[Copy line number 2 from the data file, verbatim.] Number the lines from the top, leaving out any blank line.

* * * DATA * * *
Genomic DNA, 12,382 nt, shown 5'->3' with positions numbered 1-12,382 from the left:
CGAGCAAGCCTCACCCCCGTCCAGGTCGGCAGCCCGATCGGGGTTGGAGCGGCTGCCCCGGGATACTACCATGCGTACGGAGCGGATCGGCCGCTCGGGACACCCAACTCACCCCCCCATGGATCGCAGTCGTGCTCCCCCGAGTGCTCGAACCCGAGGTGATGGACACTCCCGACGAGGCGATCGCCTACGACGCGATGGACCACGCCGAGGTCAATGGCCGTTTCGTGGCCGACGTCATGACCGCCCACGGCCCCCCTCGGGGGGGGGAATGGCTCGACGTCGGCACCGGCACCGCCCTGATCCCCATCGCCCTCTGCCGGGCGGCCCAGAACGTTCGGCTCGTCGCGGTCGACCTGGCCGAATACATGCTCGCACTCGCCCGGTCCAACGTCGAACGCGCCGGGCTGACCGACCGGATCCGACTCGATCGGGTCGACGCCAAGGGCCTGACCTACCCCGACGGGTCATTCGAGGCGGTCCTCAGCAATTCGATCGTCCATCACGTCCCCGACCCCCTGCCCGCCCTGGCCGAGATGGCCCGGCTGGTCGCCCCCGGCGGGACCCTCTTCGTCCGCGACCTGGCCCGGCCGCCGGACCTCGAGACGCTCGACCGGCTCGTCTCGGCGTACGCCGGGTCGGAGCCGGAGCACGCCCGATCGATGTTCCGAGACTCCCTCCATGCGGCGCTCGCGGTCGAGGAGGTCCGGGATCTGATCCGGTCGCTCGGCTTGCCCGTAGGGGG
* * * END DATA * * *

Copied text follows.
CGAGCAAGCCTCACCCCCGTCCAGGTCGGCAGCCCGATCGGGGTTGGAGCGGCTGCCCCGGGATACTACCATGCGTACGGAGCGGATCGGCCGCTCGGGACACCCAACTCACCCCCCCATGGATCGCAGTCGTGCTCCCCCGAGTGCTCGAACCCGAGGTGATGGACACTCCCGACGAGGCGATCGCCTACGACGCGATGGACCACGCCGAGGTCAATGGCCGTTTCGTGGCCGACGTCATGACCGCCCACGGCCCCCCTCGGGGGGGGGAATGGCTCGACGTCGGCACCGGCACCGCCCTGATCCCCATCGCCCTCTGCCGGGCGGCCCAGAACGTTCGGCTCGTCGCGGTCGACCTGGCCGAATACATGCTCGCACTCGCCCGGTCCAACGTCGAACGCGCCGGGCTGACCGACCGGATCCGACTCGATCGGGTCGACGCCAAGGGCCTGACCTACCCCGACGGGTCATTCGAGGCGGTCCTCAGCAATTCGATCGTCCATCACGTCCCCGACCCCCTGCCCGCCCTGGCCGAGATGGCCCGGCTGGTCGCCCCCGGCGGGACCCTCTTCGTCCGCGACCTGGCCCGGCCGCCGGACCTCGAGACGCTCGACCGGCTCGTCTCGGCGTACGCCGGGTCGGAGCCGGAGCACGCCCGATCGATGTTCCGAGACTCCCTCCATGCGGCGCTCGCGGTCGAGGAGGTCCGGGATCTGATCCGGTCGCTCGGCTTGCCCGTAGGGGG